MURDER IN MONTPARNASSE: A Phryne Fisher Mystery
Set in the 1920s, Australian author Greenwood's U.S. debut introduces the engaging Phryne Fisher, an independent, unconventional PI whose competence and unflappability call to mind Dorothy Sayers's Harriet Vane. Fisher is confronted with two puzzles to unravel—the disappearance of a young woman set to marry a much older man and the strange deaths of two ex-soldiers that have been officially judged accidental. A couple of the dead men's surviving mates, Bert and Cec, seek Fisher's help, and she employs her varied army of allies to ascertain whether the troops shared some information that was dangerous to someone now bent on wiping them all out. When clues point to a shared experience in Paris during WWI, the ghosts of an old but lingering trauma from Fisher's early love life reawaken with a vengeance. Greenwood's language is almost Wodehousian at some points, and she surrounds her sleuth with a diverse supporting cast, including her prudish butler, her Chinese lover and an accommodating police inspector who knows when to look the other way. While the narrative's prime twist stems from an artificial device, and the main villain's identity is too obvious, the charm of the setting and the characters more than compensates. (June 21)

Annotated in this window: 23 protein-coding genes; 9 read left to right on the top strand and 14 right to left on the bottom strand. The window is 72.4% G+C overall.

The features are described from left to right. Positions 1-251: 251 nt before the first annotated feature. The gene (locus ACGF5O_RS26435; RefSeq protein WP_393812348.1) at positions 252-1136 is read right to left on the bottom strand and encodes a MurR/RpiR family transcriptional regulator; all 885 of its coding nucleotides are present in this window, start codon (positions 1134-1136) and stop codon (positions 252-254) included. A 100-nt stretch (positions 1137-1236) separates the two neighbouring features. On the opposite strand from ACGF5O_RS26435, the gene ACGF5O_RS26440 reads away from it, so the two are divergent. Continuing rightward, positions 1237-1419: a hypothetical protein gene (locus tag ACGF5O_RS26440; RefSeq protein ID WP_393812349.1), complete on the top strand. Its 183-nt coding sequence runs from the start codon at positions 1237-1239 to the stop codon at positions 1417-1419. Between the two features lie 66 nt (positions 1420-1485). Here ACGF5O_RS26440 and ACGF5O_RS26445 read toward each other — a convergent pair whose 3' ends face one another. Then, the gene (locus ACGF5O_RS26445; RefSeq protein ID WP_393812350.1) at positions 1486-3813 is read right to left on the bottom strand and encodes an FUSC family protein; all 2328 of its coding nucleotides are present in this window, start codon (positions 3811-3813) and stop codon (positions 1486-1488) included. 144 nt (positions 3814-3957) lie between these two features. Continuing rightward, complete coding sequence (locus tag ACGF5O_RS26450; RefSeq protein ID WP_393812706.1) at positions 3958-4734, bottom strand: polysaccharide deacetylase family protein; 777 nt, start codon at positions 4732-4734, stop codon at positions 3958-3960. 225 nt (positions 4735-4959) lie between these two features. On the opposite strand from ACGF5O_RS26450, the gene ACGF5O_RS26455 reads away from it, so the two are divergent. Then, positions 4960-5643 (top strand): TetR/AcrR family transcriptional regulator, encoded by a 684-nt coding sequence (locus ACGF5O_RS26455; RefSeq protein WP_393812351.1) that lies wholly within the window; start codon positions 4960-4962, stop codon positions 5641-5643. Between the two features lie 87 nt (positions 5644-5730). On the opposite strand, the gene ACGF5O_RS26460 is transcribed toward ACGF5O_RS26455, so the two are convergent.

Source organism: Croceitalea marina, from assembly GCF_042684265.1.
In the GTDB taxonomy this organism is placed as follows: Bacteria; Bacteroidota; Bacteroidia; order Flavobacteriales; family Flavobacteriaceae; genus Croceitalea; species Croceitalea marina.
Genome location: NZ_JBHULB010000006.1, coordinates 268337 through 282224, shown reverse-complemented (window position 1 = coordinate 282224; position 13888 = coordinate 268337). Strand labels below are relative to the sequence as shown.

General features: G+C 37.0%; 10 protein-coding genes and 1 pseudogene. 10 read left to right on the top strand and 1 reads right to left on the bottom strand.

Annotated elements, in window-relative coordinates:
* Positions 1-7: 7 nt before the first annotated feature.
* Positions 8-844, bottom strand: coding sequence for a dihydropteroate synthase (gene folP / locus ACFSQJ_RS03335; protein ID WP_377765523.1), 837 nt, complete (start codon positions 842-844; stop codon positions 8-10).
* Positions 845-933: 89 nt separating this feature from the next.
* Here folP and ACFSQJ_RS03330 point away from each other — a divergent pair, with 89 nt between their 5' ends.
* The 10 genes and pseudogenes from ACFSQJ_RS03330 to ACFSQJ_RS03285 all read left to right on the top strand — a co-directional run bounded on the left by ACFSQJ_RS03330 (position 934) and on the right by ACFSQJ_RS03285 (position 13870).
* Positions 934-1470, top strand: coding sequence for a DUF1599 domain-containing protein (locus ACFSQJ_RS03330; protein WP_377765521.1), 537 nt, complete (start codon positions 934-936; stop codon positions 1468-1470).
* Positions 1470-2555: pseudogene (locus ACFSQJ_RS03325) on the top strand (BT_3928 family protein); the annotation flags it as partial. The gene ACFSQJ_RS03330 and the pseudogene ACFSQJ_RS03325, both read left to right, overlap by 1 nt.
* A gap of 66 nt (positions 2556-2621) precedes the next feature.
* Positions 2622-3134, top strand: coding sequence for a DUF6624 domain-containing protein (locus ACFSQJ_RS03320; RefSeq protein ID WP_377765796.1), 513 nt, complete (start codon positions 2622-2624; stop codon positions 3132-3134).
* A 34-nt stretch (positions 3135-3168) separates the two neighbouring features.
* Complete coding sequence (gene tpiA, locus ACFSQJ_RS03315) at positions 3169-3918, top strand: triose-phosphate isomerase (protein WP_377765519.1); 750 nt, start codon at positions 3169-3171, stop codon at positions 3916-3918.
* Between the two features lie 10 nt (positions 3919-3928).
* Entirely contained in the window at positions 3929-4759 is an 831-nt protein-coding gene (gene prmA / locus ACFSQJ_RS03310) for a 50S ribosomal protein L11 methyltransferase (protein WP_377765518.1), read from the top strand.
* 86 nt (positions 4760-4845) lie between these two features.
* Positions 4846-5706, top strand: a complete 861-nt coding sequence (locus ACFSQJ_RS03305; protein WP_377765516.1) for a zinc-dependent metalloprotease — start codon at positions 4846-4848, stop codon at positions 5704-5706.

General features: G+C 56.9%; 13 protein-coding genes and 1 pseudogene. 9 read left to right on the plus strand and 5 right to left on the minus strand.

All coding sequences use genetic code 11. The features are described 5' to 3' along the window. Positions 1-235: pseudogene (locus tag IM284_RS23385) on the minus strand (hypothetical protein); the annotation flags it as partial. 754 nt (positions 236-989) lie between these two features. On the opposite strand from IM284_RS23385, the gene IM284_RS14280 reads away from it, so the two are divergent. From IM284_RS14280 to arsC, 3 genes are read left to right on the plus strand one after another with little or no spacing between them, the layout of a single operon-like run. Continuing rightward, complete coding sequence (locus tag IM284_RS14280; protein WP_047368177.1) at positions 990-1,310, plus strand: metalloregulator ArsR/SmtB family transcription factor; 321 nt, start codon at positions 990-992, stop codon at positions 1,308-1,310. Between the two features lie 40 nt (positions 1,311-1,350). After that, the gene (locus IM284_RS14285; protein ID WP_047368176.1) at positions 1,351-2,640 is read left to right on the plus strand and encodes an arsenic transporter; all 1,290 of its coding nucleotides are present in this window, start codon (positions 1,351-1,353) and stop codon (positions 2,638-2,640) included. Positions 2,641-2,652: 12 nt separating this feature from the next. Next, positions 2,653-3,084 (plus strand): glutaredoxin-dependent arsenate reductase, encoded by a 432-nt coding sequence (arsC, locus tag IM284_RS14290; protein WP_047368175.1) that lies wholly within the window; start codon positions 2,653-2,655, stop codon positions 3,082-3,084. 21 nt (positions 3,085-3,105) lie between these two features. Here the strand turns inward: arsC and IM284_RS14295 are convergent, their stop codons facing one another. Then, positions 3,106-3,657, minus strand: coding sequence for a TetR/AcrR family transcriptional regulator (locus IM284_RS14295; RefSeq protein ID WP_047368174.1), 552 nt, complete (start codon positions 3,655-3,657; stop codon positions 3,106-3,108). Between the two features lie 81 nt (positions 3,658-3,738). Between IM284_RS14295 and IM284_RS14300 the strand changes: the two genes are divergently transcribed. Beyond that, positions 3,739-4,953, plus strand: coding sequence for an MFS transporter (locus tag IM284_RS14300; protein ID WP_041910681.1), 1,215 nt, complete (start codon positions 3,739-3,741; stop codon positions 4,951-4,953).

FYI: Poisoned Pen plans to publish the 13 other books in the series. Greenwood recently won the Lifetime Achievement Award from the Australian Crime Writers Association.